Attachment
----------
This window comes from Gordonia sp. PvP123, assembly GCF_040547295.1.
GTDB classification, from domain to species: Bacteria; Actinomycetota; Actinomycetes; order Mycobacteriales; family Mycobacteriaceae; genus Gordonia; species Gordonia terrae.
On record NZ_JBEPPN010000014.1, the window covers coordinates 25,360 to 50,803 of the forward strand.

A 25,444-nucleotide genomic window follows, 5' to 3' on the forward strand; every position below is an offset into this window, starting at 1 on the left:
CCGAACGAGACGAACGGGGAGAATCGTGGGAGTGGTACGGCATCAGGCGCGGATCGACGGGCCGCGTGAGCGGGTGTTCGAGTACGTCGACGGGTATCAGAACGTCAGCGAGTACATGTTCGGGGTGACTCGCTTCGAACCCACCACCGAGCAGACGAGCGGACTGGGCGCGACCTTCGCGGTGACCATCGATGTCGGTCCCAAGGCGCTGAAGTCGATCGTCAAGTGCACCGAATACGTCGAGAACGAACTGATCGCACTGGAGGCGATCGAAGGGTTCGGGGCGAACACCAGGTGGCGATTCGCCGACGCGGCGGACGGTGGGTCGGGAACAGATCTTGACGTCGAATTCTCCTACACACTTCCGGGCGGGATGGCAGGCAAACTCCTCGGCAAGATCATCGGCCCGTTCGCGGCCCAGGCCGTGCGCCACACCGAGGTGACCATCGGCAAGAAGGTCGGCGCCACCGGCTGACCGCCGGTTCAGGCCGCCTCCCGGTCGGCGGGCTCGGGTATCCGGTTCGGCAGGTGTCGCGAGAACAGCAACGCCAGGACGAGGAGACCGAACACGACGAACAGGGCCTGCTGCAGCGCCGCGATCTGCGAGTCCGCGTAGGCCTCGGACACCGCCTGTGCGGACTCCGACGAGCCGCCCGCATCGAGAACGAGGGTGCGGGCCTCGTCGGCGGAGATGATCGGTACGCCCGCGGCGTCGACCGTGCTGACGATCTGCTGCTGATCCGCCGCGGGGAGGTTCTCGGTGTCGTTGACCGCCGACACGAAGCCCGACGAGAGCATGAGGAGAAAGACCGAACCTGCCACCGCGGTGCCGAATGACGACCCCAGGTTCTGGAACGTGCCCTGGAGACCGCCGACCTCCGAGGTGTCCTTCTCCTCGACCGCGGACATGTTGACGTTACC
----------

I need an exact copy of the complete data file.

This window comes from Gordonia sp. PvP123, assembly GCF_040547295.1.
GTDB classification, from domain to species: Bacteria; Actinomycetota; Actinomycetes; order Mycobacteriales; family Mycobacteriaceae; genus Gordonia; species Gordonia terrae.
On record NZ_JBEPPN010000014.1, the window covers coordinates 25,360 to 50,803 of the forward strand.

A 25,444-nucleotide genomic window follows, 5' to 3' on the forward strand; every position below is an offset into this window, starting at 1 on the left:
CCGAACGAGACGAACGGGGAGAATCGTGGGAGTGGTACGGCATCAGGCGCGGATCGACGGGCCGCGTGAGCGGGTGTTCGAGTACGTCGACGGGTATCAGAACGTCAGCGAGTACATGTTCGGGGTGACTCGCTTCGAACCCACCACCGAGCAGACGAGCGGACTGGGCGCGACCTTCGCGGTGACCATCGATGTCGGTCCCAAGGCGCTGAAGTCGATCGTCAAGTGCACCGAATACGTCGAGAACGAACTGATCGCACTGGAGGCGATCGAAGGGTTCGGGGCGAACACCAGGTGGCGATTCGCCGACGCGGCGGACGGTGGGTCGGGAACAGATCTTGACGTCGAATTCTCCTACACACTTCCGGGCGGGATGGCAGGCAAACTCCTCGGCAAGATCATCGGCCCGTTCGCGGCCCAGGCCGTGCGCCACACCGAGGTGACCATCGGCAAGAAGGTCGGCGCCACCGGCTGACCGCCGGTTCAGGCCGCCTCCCGGTCGGCGGGCTCGGGTATCCGGTTCGGCAGGTGTCGCGAGAACAGCAACGCCAGGACGAGGAGACCGAACACGACGAACAGGGCCTGCTGCAGCGCCGCGATCTGCGAGTCCGCGTAGGCCTCGGACACCGCCTGTGCGGACTCCGACGAGCCGCCCGCATCGAGAACGAGGGTGCGGGCCTCGTCGGCGGAGATGATCGGTACGCCCGCGGCGTCGACCGTGCTGACGATCTGCTGCTGATCCGCCGCGGGGAGGTTCTCGGTGTCGTTGACCGCCGACACGAAGCCCGACGAGAGCATGAGGAGAAAGACCGAACCTGCCACCGCGGTGCCGAATGACGACCCCAGGTTCTGGAACGTGCCCTGGAGACCGCCGACCTCCGAGGTGTCCTTCTCCTCGACCGCGGACATGTTGACGTTACC